In Shut Eye, a new series premiering in its entirety on Hulu Wednesday, nothing’s as straightforward as it initially seems. That much is clear in the first episode, when Charlie Haverford (Jeffrey Donovan), a genial “psychic” and low-rent conman, gives a reading to a client, Eduardo, who says he works in packaging, and is deeply upset by his son’s medical issues. Charlie’s patter hoodwinks Eduardo in a way that seems unconscionably cruel, until Charlie’s wife (KaDee Strickland) sidles over at the end of the session. “The only thing that man packages is cocaine and body parts,” she murmurs. “Just be careful.”
Shut Eye, set in the seedy and apparently violent world of Los Angeles clairvoyants, is based on a simple premise: A fake psychic suffers a head injury that somehow grants him real visions of things that are about to happen. But the show, created by Les Bohem, and executive produced by Mark Johnson and Melissa Bernstein (Breaking Bad, Rectify) complicates that setup with endless subplots involving nuclear families, Roma crime bosses, wacky neurologists, drug-pushing hypnotists, angsty teenagers, and Isabella Rossellini.
What helps is that Shut Eye’s journey into this particular underworld is well-researched and full of tricks. At its best, the show mimics the stylized visuals, outlandish violence, and comic cynicism of early episodes of Breaking Bad—though, so far, it lacks the clarity and the focus to make its story half as thoughtful. The show’s central figures are almost universally awful, which makes rooting for their criminal success more of a challenge. And while the cast is loaded with accomplished character actors who are a treat to watch, Charlie’s personal crisis often gets short shrift amid the dense layers of cons and countercons.
Donovan, for his part, makes Charlie more sympathetic and complex than the character’s history—as someone who’s always taken the easiest option, ethics be damned—might seem to allow. He’s a failed magician whose attempts to launch a fleet of storefront psychics backfired when he stepped on turf controlled by Fonzo (Angus Sampson), a nauseating caricature of a gangster who uses his Roma heritage to run parlor tricks all over the city. In the first few episodes, Charlie seems wearily downtrodden, dominated both by Fonzo and by his wife, Linda, a savvy and hyper-ambitious former stripper frustrated by their stalled success.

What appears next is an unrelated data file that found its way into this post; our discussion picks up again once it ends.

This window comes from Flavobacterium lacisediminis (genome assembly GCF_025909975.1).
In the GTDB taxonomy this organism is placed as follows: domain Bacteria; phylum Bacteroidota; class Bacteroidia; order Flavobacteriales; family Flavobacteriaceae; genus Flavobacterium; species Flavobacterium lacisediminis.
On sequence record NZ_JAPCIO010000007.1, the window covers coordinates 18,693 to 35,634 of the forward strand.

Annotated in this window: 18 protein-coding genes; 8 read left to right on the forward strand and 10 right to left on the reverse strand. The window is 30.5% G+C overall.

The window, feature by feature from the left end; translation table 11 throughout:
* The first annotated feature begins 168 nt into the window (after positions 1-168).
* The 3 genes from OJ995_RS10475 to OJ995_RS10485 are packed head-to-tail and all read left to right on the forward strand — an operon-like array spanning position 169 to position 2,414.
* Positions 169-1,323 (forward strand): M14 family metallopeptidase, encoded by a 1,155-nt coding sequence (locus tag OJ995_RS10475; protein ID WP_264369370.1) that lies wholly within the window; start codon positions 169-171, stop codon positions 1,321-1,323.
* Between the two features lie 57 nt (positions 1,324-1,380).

When Linda, working magic tricks at a soiree for bored housewives, meets a wealthy woman who seems like an easy mark, she persuades Charlie that they should execute the con themselves rather than feed it up the chain to Fonzo, as protocol dictates. But the situation is complicated by Charlie’s head injury, which happens midway through the first episode when he’s beaten up by the jealous boyfriend of a client. Charlie begins experiencing visual and auditory hallucinations, many of which seem to predict events before they happen. “Time is out of joint,” he poetically tells his neurologist (Susan Misner), an unorthodox type who prescribes psilocybin to get to the root of may have broken his brain. But she also suggests that his psyche might be rebelling against what he’s become, and is using his brain injury to suggest other options.
Shut Eye sometimes feels like a superhero origin story: Will Charlie decide to tap into his powers for good or for evil? But it also flips somersaults trying to be a crime drama, a family saga, and a deep dive into an unscrupulous industry. Its examination of storefront psychics, the tricks they pull, and the syndicates they work for is well-written and often surprising, especially given the human impulses at play. “People are looking for a pilot,” is how an unexpectedly sagacious high-school sophomore sums up the desire to have someone else find meaning in your life for you. “Is a psychic like a therapist?” one of Charlie’s clients asks later. It’s a rich universe to examine, and one with seemingly endless dramatic potential.
The problem is that Shut Eye doesn’t seem entirely convinced of its own ethical standpoint, and it impels viewers to play along while its antiheroes and heroines engage in joyfully amoral schemes. Some characters are more thoughtfully drawn than others—Rossellini’s Roma matriarch is two-dimensionally cruel, while Emmanuelle Chriqui’s huckster hypnotist seems to exist solely to have a skeezily gratuitous sexual relationship with Linda. Strickland, meanwhile, is fascinating playing someone who apparently has no moral compass whatsoever. Donovan skillfully communicates Charlie’s pusillanimity, as well as his discomfort with some of the more violent acts inflicted under his watch, but he’s less persuasive as Charlie heads toward darker waters. If anything, the central conceit of his brain injury needlessly complicates matters. Psychics, like drug dealers or even lawyers, are rich terrain for a drama about the darkness of human greed. This is no business for a superhero.
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